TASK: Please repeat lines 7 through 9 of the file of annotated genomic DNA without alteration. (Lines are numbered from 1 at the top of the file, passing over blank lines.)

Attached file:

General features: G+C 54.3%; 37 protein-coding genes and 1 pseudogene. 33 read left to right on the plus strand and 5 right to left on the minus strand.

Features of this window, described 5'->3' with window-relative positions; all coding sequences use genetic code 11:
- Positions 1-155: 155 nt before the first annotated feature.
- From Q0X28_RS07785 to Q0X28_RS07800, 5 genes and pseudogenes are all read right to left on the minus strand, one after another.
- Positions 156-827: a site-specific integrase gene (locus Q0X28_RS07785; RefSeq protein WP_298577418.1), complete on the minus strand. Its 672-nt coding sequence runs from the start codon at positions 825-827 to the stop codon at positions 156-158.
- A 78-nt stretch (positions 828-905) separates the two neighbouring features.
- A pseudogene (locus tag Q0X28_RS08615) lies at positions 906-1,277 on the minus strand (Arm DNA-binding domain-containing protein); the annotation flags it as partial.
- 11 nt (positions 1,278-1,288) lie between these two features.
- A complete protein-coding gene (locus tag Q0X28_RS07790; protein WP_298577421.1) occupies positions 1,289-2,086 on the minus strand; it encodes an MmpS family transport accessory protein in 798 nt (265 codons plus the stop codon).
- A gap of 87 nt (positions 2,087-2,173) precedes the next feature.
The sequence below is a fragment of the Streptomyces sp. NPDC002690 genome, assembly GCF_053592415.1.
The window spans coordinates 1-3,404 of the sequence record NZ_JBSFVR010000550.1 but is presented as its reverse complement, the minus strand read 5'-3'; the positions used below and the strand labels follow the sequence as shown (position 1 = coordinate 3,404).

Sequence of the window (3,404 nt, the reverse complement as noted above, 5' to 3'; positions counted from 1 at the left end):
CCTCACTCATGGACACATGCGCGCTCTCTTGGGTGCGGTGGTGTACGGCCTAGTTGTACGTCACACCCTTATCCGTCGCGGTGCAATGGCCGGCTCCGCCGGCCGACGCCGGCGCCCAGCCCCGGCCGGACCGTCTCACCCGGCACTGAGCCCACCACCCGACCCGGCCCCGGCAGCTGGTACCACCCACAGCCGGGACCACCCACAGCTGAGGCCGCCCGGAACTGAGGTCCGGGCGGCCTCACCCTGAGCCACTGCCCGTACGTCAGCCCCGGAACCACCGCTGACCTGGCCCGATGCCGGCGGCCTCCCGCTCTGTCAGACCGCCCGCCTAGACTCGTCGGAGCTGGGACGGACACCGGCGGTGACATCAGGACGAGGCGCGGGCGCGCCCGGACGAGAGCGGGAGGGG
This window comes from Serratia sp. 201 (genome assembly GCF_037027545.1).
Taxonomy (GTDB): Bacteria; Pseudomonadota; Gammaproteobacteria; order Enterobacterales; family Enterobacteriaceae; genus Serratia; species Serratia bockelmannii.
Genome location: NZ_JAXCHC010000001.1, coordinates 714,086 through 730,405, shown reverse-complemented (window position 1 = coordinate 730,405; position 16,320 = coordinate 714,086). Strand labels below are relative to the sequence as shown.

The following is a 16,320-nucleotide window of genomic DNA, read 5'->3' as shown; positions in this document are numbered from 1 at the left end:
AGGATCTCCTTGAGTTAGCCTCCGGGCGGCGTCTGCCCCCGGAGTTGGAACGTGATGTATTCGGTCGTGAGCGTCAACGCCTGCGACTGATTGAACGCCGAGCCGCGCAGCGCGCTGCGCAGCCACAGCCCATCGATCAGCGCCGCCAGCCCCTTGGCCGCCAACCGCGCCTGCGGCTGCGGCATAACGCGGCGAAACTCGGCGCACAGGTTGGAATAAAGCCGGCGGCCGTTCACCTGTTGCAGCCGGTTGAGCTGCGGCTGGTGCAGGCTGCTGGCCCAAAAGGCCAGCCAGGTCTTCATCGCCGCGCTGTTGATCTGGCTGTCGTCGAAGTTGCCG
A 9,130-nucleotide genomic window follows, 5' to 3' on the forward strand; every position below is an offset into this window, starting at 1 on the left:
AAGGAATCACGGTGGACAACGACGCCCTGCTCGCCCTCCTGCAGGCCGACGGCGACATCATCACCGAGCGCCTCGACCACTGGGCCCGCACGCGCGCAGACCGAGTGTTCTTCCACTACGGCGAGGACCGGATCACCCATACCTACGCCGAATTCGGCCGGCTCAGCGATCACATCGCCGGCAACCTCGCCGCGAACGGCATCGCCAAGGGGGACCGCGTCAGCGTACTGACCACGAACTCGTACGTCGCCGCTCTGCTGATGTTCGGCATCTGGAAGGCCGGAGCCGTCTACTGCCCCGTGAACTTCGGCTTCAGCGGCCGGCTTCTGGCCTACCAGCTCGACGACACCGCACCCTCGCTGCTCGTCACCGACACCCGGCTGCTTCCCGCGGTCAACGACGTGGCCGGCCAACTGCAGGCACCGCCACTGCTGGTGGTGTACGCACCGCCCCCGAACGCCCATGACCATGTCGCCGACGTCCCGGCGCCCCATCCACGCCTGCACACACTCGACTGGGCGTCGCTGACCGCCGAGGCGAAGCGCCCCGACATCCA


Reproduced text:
- A pseudogene (locus tag Q0X28_RS08615) lies at positions 906-1,277 on the minus strand (Arm DNA-binding domain-containing protein); the annotation flags it as partial.
- 11 nt (positions 1,278-1,288) lie between these two features.
- A complete protein-coding gene (locus tag Q0X28_RS07790; protein WP_298577421.1) occupies positions 1,289-2,086 on the minus strand; it encodes an MmpS family transport accessory protein in 798 nt (265 codons plus the stop codon).